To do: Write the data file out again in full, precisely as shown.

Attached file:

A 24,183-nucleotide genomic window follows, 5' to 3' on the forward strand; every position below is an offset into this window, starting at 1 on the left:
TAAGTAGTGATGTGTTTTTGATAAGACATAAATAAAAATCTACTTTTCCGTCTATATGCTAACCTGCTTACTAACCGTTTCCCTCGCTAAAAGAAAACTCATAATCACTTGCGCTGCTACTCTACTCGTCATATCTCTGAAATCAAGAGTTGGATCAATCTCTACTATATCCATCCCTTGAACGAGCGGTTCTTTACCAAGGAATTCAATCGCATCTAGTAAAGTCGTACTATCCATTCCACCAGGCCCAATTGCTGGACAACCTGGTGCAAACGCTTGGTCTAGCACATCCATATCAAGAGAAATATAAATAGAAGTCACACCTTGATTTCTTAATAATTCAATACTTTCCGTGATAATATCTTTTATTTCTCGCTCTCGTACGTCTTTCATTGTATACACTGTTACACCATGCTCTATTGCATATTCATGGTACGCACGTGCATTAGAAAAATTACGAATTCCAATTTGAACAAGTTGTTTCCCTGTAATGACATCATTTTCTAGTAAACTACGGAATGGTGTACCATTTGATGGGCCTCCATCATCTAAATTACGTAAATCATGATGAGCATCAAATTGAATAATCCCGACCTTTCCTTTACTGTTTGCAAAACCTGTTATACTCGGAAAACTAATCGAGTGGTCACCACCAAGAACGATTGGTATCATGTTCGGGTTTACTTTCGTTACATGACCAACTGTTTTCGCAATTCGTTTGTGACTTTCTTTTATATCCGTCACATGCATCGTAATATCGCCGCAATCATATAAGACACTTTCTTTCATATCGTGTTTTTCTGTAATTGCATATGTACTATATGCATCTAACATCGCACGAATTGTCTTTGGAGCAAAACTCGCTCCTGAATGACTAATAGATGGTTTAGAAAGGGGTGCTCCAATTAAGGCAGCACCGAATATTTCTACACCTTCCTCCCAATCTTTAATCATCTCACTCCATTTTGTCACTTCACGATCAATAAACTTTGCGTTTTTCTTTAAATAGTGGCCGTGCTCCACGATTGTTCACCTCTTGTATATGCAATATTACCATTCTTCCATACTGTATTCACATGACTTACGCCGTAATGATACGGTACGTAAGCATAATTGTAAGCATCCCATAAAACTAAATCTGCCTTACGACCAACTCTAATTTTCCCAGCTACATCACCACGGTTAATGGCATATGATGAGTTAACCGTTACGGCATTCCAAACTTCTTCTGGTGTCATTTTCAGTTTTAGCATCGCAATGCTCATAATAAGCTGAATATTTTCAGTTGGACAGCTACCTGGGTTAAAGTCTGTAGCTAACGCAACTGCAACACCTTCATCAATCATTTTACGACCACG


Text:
A 24,183-nucleotide genomic window follows, 5' to 3' on the forward strand; every position below is an offset into this window, starting at 1 on the left:
TAAGTAGTGATGTGTTTTTGATAAGACATAAATAAAAATCTACTTTTCCGTCTATATGCTAACCTGCTTACTAACCGTTTCCCTCGCTAAAAGAAAACTCATAATCACTTGCGCTGCTACTCTACTCGTCATATCTCTGAAATCAAGAGTTGGATCAATCTCTACTATATCCATCCCTTGAACGAGCGGTTCTTTACCAAGGAATTCAATCGCATCTAGTAAAGTCGTACTATCCATTCCACCAGGCCCAATTGCTGGACAACCTGGTGCAAACGCTTGGTCTAGCACATCCATATCAAGAGAAATATAAATAGAAGTCACACCTTGATTTCTTAATAATTCAATACTTTCCGTGATAATATCTTTTATTTCTCGCTCTCGTACGTCTTTCATTGTATACACTGTTACACCATGCTCTATTGCATATTCATGGTACGCACGTGCATTAGAAAAATTACGAATTCCAATTTGAACAAGTTGTTTCCCTGTAATGACATCATTTTCTAGTAAACTACGGAATGGTGTACCATTTGATGGGCCTCCATCATCTAAATTACGTAAATCATGATGAGCATCAAATTGAATAATCCCGACCTTTCCTTTACTGTTTGCAAAACCTGTTATACTCGGAAAACTAATCGAGTGGTCACCACCAAGAACGATTGGTATCATGTTCGGGTTTACTTTCGTTACATGACCAACTGTTTTCGCAATTCGTTTGTGACTTTCTTTTATATCCGTCACATGCATCGTAATATCGCCGCAATCATATAAGACACTTTCTTTCATATCGTGTTTTTCTGTAATTGCATATGTACTATATGCATCTAACATCGCACGAATTGTCTTTGGAGCAAAACTCGCTCCTGAATGACTAATAGATGGTTTAGAAAGGGGTGCTCCAATTAAGGCAGCACCGAATATTTCTACACCTTCCTCCCAATCTTTAATCATCTCACTCCATTTTGTCACTTCACGATCAATAAACTTTGCGTTTTTCTTTAAATAGTGGCCGTGCTCCACGATTGTTCACCTCTTGTATATGCAATATTACCATTCTTCCATACTGTATTCACATGACTTACGCCGTAATGATACGGTACGTAAGCATAATTGTAAGCATCCCATAAAACTAAATCTGCCTTACGACCAACTCTAATTTTCCCAGCTACATCACCACGGTTAATGGCATATGATGAGTTAACCGTTACGGCATTCCAAACTTCTTCTGGTGTCATTTTCAGTTTTAGCATCGCAATGCTCATAATAAGCTGAATATTTTCAGTTGGACAGCTACCTGGGTTAAAGTCTGTAGCTAACGCAACTGCAACACCTTCATCAATCATTTTACGACCACG